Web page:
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TOP M249 Minimi MKII


Review Date: June 24, 2004
Type: AEG
Manufacturer: TOP
Retailer: Airsoft Extreme












The M249 Minimi

Our team has actually been in possession of this airsoft gun for about two years, so I thought it was about time to review it.

I have always been a big fan of this weapon due to its size, appearance, and function in a combat situation. This support weapon has come in handy in numerous firefights and other skirmishes. When you need dominant suppressive fire and intimidation, this is the way to go. The M249 is automatic rifleman's dream weapon.

The Looks

There's not much I can say about this replica that it doesn't say for itself. TOP has really crafted this thing right down to the most minute detail. The box magazine even has a spot for dummy .223 rounds. I use this piece as an eye catcher when I run gun show stands, and you wouldn't believe how many current military personnel walk up to the table and believe it's real. It takes several minutes for them to get over the realistic features.

The M249 also comes with an extendable bipod with three levels for adjustment. You can also find a shoulder rest on the butt plate for extra support when in the prone position for easy panning and tilting. The collapsible carry handle is a feature that makes transport much easier.

The Feel

Being that there are almost no plastic pieces to this thing besides the stock, it weighs quite a bit... about 20 lbs. (fully loaded) to be exact. It takes a person with a lot of stamina to lug this thing around the field for a few hours. The stock and grip are a comfortable fit. When both in prone or standing, the design of the body makes it extremely easy to handle and maneuver and it fits securely into your shoulder. The gun itself is of the most solid construction I have seen, because there are no loose parts. I will say, though, that the plastic stock has split slightly down the seam over time. One aspect of this gun that is different from many is that it has no selector switch, just like the real one. It only has the option of safety "on" or "off".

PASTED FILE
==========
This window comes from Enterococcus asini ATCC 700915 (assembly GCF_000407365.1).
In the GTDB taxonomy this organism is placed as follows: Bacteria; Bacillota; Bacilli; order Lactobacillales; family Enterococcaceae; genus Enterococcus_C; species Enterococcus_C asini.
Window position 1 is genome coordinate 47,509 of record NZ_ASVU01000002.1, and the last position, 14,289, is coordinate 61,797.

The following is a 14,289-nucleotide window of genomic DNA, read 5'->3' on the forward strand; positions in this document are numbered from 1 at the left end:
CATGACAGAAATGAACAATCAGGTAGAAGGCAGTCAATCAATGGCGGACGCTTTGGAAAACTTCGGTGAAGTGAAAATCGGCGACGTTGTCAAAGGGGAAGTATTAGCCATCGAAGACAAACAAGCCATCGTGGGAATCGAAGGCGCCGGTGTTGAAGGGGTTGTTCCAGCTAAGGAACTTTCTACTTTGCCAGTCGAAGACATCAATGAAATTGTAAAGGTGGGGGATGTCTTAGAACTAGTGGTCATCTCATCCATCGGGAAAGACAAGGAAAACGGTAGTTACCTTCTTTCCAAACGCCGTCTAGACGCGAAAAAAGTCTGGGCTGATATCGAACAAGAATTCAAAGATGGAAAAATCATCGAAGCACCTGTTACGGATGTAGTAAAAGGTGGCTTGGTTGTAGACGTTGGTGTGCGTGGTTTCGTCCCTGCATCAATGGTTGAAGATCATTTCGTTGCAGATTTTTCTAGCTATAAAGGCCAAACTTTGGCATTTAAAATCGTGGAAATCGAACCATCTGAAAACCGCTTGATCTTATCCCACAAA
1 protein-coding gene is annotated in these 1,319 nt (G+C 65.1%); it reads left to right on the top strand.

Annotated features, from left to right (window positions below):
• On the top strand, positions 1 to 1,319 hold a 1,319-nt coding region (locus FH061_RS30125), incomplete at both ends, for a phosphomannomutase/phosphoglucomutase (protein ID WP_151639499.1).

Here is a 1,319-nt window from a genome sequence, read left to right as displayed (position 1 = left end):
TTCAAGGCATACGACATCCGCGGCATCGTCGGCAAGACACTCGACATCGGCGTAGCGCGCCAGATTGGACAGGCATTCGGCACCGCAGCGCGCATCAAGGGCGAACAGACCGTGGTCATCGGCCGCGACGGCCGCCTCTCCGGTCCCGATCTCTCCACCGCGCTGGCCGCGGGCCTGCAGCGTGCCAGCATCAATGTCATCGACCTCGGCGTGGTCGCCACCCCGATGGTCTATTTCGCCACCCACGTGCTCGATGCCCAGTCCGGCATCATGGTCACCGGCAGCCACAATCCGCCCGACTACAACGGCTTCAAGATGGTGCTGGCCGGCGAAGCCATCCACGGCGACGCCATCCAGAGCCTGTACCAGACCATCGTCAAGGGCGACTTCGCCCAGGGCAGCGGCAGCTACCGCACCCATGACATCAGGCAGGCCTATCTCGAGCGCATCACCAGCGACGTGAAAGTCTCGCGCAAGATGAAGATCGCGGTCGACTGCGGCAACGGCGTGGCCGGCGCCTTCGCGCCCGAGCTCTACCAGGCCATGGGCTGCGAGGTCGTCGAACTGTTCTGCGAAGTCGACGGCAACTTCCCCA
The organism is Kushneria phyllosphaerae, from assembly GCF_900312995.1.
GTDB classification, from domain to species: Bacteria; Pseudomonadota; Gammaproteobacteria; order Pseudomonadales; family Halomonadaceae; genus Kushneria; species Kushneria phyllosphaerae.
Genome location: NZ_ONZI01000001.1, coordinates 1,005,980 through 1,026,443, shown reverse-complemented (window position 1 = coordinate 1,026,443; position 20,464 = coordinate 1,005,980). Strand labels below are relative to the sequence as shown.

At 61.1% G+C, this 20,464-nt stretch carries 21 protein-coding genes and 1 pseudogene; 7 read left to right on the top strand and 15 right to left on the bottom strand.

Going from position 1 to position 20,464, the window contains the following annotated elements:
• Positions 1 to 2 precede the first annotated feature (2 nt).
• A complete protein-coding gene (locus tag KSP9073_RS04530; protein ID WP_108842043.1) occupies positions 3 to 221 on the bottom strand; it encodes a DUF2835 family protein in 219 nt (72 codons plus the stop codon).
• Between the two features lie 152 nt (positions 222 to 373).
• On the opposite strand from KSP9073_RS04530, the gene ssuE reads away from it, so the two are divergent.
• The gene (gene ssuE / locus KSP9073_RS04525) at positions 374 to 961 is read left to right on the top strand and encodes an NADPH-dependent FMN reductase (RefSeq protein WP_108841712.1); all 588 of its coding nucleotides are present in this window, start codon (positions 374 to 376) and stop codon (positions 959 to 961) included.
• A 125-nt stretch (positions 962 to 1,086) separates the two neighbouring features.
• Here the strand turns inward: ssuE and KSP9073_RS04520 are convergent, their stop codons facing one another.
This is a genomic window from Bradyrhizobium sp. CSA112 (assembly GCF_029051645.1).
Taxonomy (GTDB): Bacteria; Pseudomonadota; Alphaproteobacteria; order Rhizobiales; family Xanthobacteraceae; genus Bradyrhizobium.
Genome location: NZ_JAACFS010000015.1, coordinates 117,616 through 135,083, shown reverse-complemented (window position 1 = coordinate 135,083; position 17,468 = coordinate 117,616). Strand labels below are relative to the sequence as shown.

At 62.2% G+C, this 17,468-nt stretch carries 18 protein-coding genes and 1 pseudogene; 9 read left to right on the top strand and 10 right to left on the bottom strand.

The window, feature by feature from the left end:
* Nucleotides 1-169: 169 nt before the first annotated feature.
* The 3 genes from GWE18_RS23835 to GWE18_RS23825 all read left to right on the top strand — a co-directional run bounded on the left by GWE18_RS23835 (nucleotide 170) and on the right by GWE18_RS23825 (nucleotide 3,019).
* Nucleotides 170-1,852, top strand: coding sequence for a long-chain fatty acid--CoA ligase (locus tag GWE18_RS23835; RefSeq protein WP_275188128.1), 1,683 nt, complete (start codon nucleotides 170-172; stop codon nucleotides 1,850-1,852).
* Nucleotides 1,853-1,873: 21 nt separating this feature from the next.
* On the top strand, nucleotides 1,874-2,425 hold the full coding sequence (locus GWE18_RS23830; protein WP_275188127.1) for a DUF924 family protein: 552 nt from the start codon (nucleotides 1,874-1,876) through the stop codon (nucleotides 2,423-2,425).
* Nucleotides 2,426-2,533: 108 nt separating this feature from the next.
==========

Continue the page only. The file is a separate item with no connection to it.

The Magazine

One of the things that I really enjoy about the M249 is its ability to accept the M16 series magazines and the 2500 rnd. box magazine. If you are into suppressive fire, then this one is for you. The box magazine is motor driven by a 9-volt battery (stored separately in the magazine itself). 2500 rounds will last even the most trigger-happy rifleman for quite a while. If you are running low on ammo, you can always switch to a backup hi-cap M16 magazine until you can dump a new load into the box.

Accessories

This is the one area where the M249 really lacks. There really aren't any accessories you can add besides the paratrooper stock and an RIS heat shield, but we did integrate a rail onto the top of the body itself for an added red dot.

Performance

The gun itself performs like a charm. We have had occasional problems with the box mag feeding properly, but as I stated before, we have had this thing for a while. The Hop-up on the M249 is not very easily accessible. When your ready to adjust the back spin, you'll have to disassemble the barrel assembly in order to reach it. After the barrell comes out, you'll have to adjust a screw height and just pray for the best. The best part is you'll have no idea how hard the backspin will be until you reassemble the barrell and check it. Then, obviously you keep repeating that process untill you find the optimal distance. The tricky part to this whole thing is that when you are done, there is no guide to tell you where to line up the feed port on the barrel and the magazine feed port...it's all kind of hit and miss. 

The M249 comes standard shooting at roughly 215 feet per second. So despite popular belief, out of the box, it doesn't sting that bad.

Technical Data

  • Built Material: Metal & ABS
  • Magazine Capacity: 50 / 2500 (Box Magazine - Not Include)
  • Length: 1045mm
  • Barrel Length: 574mm
  • Weight: 5200g
  • System: Electronic
  • Battery: 8.4V / 9.6V Large Type

 

Review by: PapaBear

 


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© Copyright 2004 by Lance Eppley & Joey Araniego